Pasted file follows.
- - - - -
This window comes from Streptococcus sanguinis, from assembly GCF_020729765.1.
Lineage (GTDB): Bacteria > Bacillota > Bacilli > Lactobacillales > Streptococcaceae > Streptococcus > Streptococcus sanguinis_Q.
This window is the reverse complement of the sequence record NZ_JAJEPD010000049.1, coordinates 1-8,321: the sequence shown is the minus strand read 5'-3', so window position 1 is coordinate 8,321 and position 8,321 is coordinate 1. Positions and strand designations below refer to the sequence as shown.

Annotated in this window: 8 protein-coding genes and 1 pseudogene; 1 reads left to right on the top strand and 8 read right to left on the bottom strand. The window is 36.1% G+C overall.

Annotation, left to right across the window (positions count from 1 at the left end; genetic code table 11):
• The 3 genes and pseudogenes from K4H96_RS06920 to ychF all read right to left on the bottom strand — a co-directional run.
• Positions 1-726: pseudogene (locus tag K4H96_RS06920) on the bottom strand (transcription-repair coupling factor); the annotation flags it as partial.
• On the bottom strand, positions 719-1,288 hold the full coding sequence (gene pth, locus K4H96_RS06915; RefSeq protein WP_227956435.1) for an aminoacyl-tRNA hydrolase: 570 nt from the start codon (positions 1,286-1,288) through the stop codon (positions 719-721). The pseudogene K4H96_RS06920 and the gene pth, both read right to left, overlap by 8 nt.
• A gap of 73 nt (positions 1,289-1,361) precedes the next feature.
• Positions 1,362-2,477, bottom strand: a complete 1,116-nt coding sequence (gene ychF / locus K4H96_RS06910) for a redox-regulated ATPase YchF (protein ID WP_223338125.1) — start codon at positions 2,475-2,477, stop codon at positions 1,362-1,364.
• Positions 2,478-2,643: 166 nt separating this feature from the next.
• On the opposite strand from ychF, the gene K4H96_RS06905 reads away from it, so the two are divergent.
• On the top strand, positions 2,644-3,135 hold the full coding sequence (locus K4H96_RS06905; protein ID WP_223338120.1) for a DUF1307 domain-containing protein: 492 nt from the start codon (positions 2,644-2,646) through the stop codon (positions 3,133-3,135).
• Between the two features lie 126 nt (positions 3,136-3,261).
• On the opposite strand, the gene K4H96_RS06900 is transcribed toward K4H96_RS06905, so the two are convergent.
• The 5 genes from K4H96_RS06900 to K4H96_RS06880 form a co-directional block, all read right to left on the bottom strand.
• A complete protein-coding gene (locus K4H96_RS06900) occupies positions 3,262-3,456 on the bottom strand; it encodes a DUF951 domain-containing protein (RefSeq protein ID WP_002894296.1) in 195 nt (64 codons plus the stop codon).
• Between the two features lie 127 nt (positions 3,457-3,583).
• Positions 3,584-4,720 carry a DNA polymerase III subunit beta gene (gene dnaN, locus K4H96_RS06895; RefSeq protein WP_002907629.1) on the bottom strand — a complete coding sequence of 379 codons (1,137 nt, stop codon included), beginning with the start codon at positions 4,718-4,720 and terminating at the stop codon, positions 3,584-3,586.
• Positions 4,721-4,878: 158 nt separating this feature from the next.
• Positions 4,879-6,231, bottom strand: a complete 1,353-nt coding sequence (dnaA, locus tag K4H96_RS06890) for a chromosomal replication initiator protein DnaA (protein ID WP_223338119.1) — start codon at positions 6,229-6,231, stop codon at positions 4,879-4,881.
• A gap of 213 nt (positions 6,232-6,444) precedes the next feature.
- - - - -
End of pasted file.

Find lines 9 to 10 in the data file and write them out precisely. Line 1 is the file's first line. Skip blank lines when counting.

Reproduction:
• A gap of 73 nt (positions 1,289-1,361) precedes the next feature.
• Positions 1,362-2,477, bottom strand: a complete 1,116-nt coding sequence (gene ychF / locus K4H96_RS06910) for a redox-regulated ATPase YchF (protein ID WP_223338125.1) — start codon at positions 2,475-2,477, stop codon at positions 1,362-1,364.